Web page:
With February 2014 marking the 50th anniversary of the Beatles invading America, we have been immersed in commemorative magazines, TV specials and radio stations playing hours of Lennon, McCartney and George Harrison compositions. Throughout their pop culture takeover in the 1960s, when songs like “I Saw Her Standing There” became instant pop classics, I have vague memories of seeing their frenzied fans screeching on television as well as watching ABC’s The Beatles cartoon on Saturday mornings.
Yet it wasn’t until after the 1975 release of Elton John’s splendid cover of “Lucy in the Sky with Diamonds” that I began to dig deeper through the canon of great songs that the mop-topped geniuses created over their seven-year reign. Soon afterwards, with a little help from my friend and schoolmate Tony (who borrowed a few albums from his sister’s vinyl stash and smuggled them to my crib), I became turned on the magical music of these pop pioneers.
Sitting on the floor in the living room in front of my bulky record player, I became the walrus and slowly drifted into a strange world of paperback writers, yellow submarines and a stunning woman named Michelle. It was only a matter of time, overtaken.
As with most great songwriters—from Burt Bacharach and Carole King to Gamble & Huff and Prince—great pop is not bound by race or class, and can often cross over in a very positive way. Indeed, in the same way the Beatles once offered the world their versions of Isley Brothers (“Twist and Shout”) and Little Richard (“Long Tall Sally”), many Black artists have put their own spin on the music of Liverpool’s greatest.
Last week, watching Lauryn Hill perform “Yesterday” on the Late Show with David Letterman, I thought about the many Beatles’ covers I’ve loved over the years and decided to share a few.
“Yesterday” by Marvin Gaye
A year before releasing his groundbreaking masterwork What’s Going On, Gaye recorded this brilliant cover of “Yesterday” with an aching loneliness in his perfect voice that was inspiring. With the Funk Brothers standing in the shadows, the melodic music was simply beautiful.
“Lucy in the Sky with Diamonds” by Natalie Cole
Perhaps one of the most underrated singers of her generation, Cole unleashed her fiery vocals onto this LSD anthem and made it the centerpiece of her funky concert album, 1978’s Natalie Live! Smiling down, daddy must’ve been proud.
“Norwegian Wood” by PM Dawn
A brotherly team more about hanging out at an art-house theater than in a back staircase puffing blunts, PM Dawn was one of the most hated hip-hop duos of the 1990s. To me, they were also one of the most talented. American trip-hop at its finest, their cover of “Norwegian Wood” was quite cosmic.
“Something” by James Brown
While James Brown was the godfather of soul, inspiring a generation of funky folks including Sly Stone and George Clinton, he was also a brilliant bluesman. Taking us to the muddy water, Brown turns the George Harrison-penned ballad into a juke-joint classic. According to those in the know, Harrison loved what Brown did with his song.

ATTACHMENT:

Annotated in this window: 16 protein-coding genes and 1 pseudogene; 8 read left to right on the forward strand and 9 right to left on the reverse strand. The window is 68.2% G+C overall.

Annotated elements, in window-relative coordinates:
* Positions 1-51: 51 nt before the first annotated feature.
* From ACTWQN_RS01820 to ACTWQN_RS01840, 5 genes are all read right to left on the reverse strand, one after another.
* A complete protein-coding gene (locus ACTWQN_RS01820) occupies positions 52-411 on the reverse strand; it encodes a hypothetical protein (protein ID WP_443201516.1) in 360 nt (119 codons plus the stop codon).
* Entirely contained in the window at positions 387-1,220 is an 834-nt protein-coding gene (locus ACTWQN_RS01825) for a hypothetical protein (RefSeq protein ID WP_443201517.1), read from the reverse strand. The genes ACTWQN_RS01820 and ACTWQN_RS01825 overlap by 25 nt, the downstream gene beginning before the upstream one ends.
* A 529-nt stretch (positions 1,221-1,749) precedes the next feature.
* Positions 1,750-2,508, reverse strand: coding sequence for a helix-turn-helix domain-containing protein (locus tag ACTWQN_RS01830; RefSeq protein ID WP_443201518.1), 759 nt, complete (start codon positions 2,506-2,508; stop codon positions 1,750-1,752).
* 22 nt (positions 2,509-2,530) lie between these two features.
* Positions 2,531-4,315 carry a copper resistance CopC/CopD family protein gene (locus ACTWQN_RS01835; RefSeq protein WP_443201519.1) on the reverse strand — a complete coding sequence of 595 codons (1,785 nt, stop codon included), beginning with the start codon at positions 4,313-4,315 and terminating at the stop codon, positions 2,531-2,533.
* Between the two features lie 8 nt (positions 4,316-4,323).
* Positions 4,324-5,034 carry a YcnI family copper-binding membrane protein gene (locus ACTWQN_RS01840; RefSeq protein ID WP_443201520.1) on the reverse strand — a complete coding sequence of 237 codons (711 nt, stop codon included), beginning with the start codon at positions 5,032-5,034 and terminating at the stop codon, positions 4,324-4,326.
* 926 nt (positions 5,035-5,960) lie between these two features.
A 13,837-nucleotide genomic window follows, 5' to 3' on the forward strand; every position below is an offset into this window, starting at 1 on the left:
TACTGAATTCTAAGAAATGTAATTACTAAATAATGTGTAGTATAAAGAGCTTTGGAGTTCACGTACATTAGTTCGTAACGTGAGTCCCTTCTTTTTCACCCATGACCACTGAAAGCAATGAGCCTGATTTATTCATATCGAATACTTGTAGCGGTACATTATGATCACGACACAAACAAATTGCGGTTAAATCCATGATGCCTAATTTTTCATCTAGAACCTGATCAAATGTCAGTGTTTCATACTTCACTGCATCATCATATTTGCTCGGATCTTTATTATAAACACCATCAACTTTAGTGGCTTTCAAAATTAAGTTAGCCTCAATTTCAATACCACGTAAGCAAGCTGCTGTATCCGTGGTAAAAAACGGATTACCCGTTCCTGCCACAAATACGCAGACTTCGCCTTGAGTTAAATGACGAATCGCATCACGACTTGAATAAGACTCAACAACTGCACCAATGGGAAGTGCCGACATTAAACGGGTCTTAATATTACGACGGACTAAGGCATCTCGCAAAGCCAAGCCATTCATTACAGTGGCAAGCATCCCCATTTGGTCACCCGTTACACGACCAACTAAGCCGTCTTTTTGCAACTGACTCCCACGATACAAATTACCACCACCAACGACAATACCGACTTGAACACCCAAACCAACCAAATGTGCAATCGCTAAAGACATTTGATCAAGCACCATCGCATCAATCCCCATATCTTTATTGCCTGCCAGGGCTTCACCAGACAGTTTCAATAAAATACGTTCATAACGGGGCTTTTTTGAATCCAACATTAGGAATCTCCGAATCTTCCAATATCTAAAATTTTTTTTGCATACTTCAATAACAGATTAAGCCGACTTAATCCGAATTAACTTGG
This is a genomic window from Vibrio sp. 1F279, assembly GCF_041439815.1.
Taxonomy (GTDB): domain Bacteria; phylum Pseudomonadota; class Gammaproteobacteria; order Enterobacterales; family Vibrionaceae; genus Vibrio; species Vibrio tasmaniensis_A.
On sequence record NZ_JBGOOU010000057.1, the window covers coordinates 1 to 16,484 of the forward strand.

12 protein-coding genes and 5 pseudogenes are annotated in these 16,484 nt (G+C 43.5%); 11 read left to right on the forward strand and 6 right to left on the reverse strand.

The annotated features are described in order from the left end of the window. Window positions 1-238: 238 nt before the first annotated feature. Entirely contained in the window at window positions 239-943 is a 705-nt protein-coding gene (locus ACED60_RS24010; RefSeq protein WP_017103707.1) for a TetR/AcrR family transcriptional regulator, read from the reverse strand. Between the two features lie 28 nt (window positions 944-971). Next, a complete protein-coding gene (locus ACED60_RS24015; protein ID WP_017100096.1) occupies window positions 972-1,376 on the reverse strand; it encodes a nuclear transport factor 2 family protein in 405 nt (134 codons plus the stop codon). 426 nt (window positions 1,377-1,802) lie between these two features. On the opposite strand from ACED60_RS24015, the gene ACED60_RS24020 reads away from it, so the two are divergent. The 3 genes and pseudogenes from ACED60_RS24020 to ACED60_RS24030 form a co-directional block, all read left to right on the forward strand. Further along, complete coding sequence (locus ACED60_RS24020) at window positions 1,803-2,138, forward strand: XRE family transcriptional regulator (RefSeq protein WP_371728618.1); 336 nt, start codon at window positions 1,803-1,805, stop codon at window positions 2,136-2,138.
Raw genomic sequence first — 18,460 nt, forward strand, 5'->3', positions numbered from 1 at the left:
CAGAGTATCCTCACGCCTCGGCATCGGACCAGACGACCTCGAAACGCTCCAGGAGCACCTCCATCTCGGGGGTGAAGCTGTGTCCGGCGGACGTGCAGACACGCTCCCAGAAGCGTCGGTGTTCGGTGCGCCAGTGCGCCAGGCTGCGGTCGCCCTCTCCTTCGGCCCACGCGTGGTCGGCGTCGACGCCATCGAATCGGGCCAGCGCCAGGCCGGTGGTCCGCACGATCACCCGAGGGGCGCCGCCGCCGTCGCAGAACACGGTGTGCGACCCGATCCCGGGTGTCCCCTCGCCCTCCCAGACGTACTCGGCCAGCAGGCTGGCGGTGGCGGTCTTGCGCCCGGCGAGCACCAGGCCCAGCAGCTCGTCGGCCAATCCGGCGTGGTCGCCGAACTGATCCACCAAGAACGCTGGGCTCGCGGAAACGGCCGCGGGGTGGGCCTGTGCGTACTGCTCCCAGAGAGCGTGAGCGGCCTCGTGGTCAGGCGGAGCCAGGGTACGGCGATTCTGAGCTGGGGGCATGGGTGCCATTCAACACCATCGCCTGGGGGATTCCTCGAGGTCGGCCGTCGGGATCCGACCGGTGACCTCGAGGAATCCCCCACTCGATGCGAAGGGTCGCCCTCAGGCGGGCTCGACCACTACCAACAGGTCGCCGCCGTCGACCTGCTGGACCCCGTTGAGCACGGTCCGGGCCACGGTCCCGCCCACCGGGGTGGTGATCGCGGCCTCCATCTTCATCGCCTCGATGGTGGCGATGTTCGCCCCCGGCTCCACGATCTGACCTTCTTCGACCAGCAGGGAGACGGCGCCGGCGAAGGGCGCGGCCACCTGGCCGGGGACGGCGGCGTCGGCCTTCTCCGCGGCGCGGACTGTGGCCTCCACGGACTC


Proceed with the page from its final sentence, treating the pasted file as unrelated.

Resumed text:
“Sgt. Pepper’s Lonely Hearts Club Band” by Bill Cosby
Philadelphia-born jazz fan Bill Cosby has been the king of comedy for years, but critics often miss the fact that he was also a smart surrealist. His bugged version of “Sgt. Pepper,” which sounded like a combination of a New Orleans marching band and a Fellini film soundtrack, was wild and wonderful.
“A Day in the Life” by Wes Montgomery
Released in 1967, the same year the Beatles recorded it, guitarist Wes Montgomery jacked the title to name his own album. Laid back as conked hair, Montgomery’s version has a sense of mystery and noir sensibilities. This is the true soundtrack to Lennon and McCartney’s already cinematic lyrics.
“Eleanor Rigby” by Ray Charles
From the drama of the opening violins to the moment he opens his mouth, Brother Ray turns this track into an angst-filled epic. With the black gold voices of the Raelettes soaring in the background, the music was as haunting as Charles’s voice.
“If I Fell” by Terence Trent D’Arby
“Comparing myself to The Beatles was the same thing as Lennon comparing himself to Jesus,” D’Arby once told a reporter, explaining the American mainstream backlash against his own music. With this stripped down cover that evokes Jeff Buckley as much as the Beatles, hopefully all can be forgiven.
“Come Together” by Ike and Tina Turner
A year after touring with the Rolling Stones (the Beatles’ biggest rivals), Ike and Tina Turner worked their honky-tonk mojo on the Fab Four’s funkiest song and kicked out this gutbucket rendition.
“Revolution” by Nina Simone
Who knew more about the concept of revolution than Nina Simone? A musical chameleon who knew classical, standards and pop, Simone turned this Beatles track into a folksy Malcolm X speech that ends in piano mayhem. Genius.
Cultural critic Michael A. Gonzales has written cover stories for Vibe, Uptown, Essence, XXL, Wax Poetics and elsewhere. He’s also written for New York and The Village Voice. Read him at Blackadelic Pop and follow him on Twitter @gonzomike.